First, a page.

The biggest waste of time today was driving about five miles out of our way to search for Bison at the Badlands. The reason being that our ultimate destination today was Custer. In Custer we saw so many Bison, and so many up close, that the search for Bison anywhere else today, well, the idea of looking for Bison anywhere else today seems utterly silly at this point in time.



We gave in to the nearly 200 (well, possibly even more) billboards we saw yesterday, and we went to Wall Drug. This place does a really good job of marketing itself, given that the main goal of marketing is to make people aware of your product. The signs, bumper stickers, and such make sure everyone is aware of the existence of Wall Drug. I had heard from others that the place was a gigantic tourist trap and not really worth it, but it is so close that it is worth going and finding out for myself.



The place was actually alright. It was a little bit cheesy. In the front , there is an actual drug store, true to its name. Behind that is a restaurant and ice cream parlor, which is pretty neat. The rest is mainly souvenir shops. Behind the store, there is this kind of old west town that many tourist traps in the high plains have. The only oddity is that they also have a really poor replica of a dinosaur there too. This was advertised on many billboards, so I am glad the delivered on this. But this does not belong right next to a replica of a village from 1880. Time periods should be consistent.

I made one key mistake there. I ate both ice cream and a donut. That is just simply too much sugar, simple sugar. A little over half an hour down the road, I got that sugar crash, and, for about half an hour could barely keep myself awake. This sucked, because the scenery was starting to become really interesting as we approached Rapid City and then drove Southwest on U.S. 16, and the 16-A.



The mountains here (I guess they are referred to as hills), are legit. I mean, the way the look, both from a distance, and up close when you drive into them, are actually not too different from the mountains of Colorado. This, I find somewhat surprising. When people make lists of states with really cool mountains, and I mean really big ones, it does not seem like South Dakota is ever really on that list. At least the association is never really made in my mind. I had always kind of known South Dakota to be kind of more interesting than the other plains states, and known that this area existed. But, it was not until now that I fully realized that the terrain in this area is significant when compared to other places in the country. It’s not as mountainous as Colorado, but it is not insignificant.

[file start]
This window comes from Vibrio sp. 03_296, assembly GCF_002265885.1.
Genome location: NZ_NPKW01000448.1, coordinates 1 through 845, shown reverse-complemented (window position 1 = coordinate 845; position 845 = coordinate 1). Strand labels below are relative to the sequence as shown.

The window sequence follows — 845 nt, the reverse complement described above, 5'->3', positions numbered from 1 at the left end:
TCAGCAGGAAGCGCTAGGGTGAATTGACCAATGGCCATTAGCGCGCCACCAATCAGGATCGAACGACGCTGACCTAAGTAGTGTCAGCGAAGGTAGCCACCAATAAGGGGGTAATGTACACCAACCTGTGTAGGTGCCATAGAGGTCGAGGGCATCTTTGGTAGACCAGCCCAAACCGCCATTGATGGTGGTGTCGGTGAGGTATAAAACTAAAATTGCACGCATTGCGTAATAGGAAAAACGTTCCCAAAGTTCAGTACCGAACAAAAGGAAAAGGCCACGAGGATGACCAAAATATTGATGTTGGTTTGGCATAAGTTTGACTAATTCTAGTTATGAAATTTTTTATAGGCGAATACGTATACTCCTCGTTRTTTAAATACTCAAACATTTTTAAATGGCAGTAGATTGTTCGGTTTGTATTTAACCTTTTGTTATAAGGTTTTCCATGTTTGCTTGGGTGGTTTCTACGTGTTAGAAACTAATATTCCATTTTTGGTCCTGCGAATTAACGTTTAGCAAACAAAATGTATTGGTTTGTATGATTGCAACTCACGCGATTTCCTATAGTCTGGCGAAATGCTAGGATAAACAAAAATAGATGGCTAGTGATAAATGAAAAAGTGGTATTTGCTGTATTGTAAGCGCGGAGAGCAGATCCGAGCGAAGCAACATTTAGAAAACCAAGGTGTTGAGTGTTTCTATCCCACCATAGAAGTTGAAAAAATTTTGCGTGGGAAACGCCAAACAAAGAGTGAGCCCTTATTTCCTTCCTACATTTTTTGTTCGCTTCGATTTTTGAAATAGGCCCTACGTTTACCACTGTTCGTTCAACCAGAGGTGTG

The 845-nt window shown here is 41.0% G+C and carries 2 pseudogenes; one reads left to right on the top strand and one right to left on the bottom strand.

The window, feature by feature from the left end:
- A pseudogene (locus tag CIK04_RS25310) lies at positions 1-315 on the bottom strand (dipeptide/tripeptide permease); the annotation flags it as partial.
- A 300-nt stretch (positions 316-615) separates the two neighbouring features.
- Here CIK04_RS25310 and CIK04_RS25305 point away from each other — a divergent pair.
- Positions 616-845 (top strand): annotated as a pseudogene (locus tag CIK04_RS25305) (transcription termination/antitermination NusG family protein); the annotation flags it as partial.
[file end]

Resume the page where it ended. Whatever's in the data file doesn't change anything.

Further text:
Today the sun rose at 5:30, and set at 8:30, for a total of 15 hours of daylight. I kept thinking about how much is possible with all these hours of daylight. It takes generally an hour or so to set up camp, start a fire, and cook. Today, we were able to take showers because we had extra time after cooking. This was after not arriving until nearly 6:00. In most other months, this would not have been possible. All this week, it seems like we had been less stressed, or had gotten more done than we would have in the fall, or some other time of year with less sunlight.

The problem is, June is the best time of year for a lot of things. Storm chasing is good, rafting is good, and with the most daylight possible, camping, touring, and such are all easier. So, how do we take advantage of our Junes. Should we work our asses off at other times of the year so we could get June off? That might cause too much stress at the other end of the year. How do we decide what activities are most deserving of these days? At the very least, the NBA and NHL can stop extending their playoffs into June so people don’t use up this time watching sports.

Oh, and we also saw Mount Rushmore. It was a bit smaller than I expected.